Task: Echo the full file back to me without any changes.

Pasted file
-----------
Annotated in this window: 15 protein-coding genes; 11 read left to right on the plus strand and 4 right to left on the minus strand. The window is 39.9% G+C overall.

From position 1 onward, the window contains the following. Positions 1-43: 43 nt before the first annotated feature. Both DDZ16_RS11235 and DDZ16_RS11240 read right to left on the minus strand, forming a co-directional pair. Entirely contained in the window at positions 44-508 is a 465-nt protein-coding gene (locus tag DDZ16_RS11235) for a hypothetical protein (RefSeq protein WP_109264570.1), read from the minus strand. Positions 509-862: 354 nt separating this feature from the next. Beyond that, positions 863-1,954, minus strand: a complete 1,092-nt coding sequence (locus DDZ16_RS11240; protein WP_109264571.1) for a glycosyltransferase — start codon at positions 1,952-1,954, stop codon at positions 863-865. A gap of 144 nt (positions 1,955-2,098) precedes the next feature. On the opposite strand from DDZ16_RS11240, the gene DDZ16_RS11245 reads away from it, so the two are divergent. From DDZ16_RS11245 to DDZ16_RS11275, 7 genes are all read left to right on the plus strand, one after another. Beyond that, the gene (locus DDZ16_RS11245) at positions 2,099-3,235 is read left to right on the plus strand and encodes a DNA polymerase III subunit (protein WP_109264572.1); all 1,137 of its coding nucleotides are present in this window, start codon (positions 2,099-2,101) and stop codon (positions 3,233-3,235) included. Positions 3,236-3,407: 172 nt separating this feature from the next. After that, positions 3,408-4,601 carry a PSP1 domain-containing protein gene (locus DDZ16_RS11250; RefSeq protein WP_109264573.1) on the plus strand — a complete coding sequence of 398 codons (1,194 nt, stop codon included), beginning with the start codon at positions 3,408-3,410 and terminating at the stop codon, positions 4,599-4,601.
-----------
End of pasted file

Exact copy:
Annotated in this window: 15 protein-coding genes; 11 read left to right on the plus strand and 4 right to left on the minus strand. The window is 39.9% G+C overall.

From position 1 onward, the window contains the following. Positions 1-43: 43 nt before the first annotated feature. Both DDZ16_RS11235 and DDZ16_RS11240 read right to left on the minus strand, forming a co-directional pair. Entirely contained in the window at positions 44-508 is a 465-nt protein-coding gene (locus tag DDZ16_RS11235) for a hypothetical protein (RefSeq protein WP_109264570.1), read from the minus strand. Positions 509-862: 354 nt separating this feature from the next. Beyond that, positions 863-1,954, minus strand: a complete 1,092-nt coding sequence (locus DDZ16_RS11240; protein WP_109264571.1) for a glycosyltransferase — start codon at positions 1,952-1,954, stop codon at positions 863-865. A gap of 144 nt (positions 1,955-2,098) precedes the next feature. On the opposite strand from DDZ16_RS11240, the gene DDZ16_RS11245 reads away from it, so the two are divergent. From DDZ16_RS11245 to DDZ16_RS11275, 7 genes are all read left to right on the plus strand, one after another. Beyond that, the gene (locus DDZ16_RS11245) at positions 2,099-3,235 is read left to right on the plus strand and encodes a DNA polymerase III subunit (protein WP_109264572.1); all 1,137 of its coding nucleotides are present in this window, start codon (positions 2,099-2,101) and stop codon (positions 3,233-3,235) included. Positions 3,236-3,407: 172 nt separating this feature from the next. After that, positions 3,408-4,601 carry a PSP1 domain-containing protein gene (locus DDZ16_RS11250; RefSeq protein WP_109264573.1) on the plus strand — a complete coding sequence of 398 codons (1,194 nt, stop codon included), beginning with the start codon at positions 3,408-3,410 and terminating at the stop codon, positions 4,599-4,601.